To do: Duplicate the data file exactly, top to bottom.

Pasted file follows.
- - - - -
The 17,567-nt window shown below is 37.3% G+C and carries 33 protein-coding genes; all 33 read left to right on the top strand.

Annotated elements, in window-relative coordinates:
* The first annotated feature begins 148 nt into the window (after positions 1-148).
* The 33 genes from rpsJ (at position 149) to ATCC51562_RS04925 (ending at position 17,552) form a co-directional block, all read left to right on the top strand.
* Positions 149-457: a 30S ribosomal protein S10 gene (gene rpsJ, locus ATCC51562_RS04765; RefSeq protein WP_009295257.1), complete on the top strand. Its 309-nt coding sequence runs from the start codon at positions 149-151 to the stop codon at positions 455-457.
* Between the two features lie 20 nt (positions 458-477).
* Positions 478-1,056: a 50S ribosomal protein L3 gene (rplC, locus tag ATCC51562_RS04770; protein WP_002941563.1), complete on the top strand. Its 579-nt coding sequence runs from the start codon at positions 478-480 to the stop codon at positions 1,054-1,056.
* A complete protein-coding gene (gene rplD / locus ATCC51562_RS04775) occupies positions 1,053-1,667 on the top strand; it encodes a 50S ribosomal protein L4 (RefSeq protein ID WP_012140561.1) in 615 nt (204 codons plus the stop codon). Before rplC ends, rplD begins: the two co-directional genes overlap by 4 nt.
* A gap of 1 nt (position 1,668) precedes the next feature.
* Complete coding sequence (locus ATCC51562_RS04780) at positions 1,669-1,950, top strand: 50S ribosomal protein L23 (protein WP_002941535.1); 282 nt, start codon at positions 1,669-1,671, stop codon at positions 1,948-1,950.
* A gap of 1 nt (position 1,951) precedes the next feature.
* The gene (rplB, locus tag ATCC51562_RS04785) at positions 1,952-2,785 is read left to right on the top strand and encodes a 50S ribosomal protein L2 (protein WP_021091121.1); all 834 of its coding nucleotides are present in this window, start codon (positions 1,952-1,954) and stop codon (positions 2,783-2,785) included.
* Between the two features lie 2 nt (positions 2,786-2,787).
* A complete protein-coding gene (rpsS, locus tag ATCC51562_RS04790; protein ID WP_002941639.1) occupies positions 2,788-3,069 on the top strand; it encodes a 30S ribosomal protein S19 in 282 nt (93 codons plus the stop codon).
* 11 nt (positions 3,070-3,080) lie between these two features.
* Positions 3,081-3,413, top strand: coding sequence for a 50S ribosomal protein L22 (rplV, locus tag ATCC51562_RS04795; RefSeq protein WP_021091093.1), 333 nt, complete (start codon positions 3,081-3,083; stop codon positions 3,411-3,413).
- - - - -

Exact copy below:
The 17,567-nt window shown below is 37.3% G+C and carries 33 protein-coding genes; all 33 read left to right on the top strand.

Annotated elements, in window-relative coordinates:
* The first annotated feature begins 148 nt into the window (after positions 1-148).
* The 33 genes from rpsJ (at position 149) to ATCC51562_RS04925 (ending at position 17,552) form a co-directional block, all read left to right on the top strand.
* Positions 149-457: a 30S ribosomal protein S10 gene (gene rpsJ, locus ATCC51562_RS04765; RefSeq protein WP_009295257.1), complete on the top strand. Its 309-nt coding sequence runs from the start codon at positions 149-151 to the stop codon at positions 455-457.
* Between the two features lie 20 nt (positions 458-477).
* Positions 478-1,056: a 50S ribosomal protein L3 gene (rplC, locus tag ATCC51562_RS04770; protein WP_002941563.1), complete on the top strand. Its 579-nt coding sequence runs from the start codon at positions 478-480 to the stop codon at positions 1,054-1,056.
* A complete protein-coding gene (gene rplD / locus ATCC51562_RS04775) occupies positions 1,053-1,667 on the top strand; it encodes a 50S ribosomal protein L4 (RefSeq protein ID WP_012140561.1) in 615 nt (204 codons plus the stop codon). Before rplC ends, rplD begins: the two co-directional genes overlap by 4 nt.
* A gap of 1 nt (position 1,668) precedes the next feature.
* Complete coding sequence (locus ATCC51562_RS04780) at positions 1,669-1,950, top strand: 50S ribosomal protein L23 (protein WP_002941535.1); 282 nt, start codon at positions 1,669-1,671, stop codon at positions 1,948-1,950.
* A gap of 1 nt (position 1,951) precedes the next feature.
* The gene (rplB, locus tag ATCC51562_RS04785) at positions 1,952-2,785 is read left to right on the top strand and encodes a 50S ribosomal protein L2 (protein WP_021091121.1); all 834 of its coding nucleotides are present in this window, start codon (positions 1,952-1,954) and stop codon (positions 2,783-2,785) included.
* Between the two features lie 2 nt (positions 2,786-2,787).
* A complete protein-coding gene (rpsS, locus tag ATCC51562_RS04790; protein ID WP_002941639.1) occupies positions 2,788-3,069 on the top strand; it encodes a 30S ribosomal protein S19 in 282 nt (93 codons plus the stop codon).
* 11 nt (positions 3,070-3,080) lie between these two features.
* Positions 3,081-3,413, top strand: coding sequence for a 50S ribosomal protein L22 (rplV, locus tag ATCC51562_RS04795; RefSeq protein WP_021091093.1), 333 nt, complete (start codon positions 3,081-3,083; stop codon positions 3,411-3,413).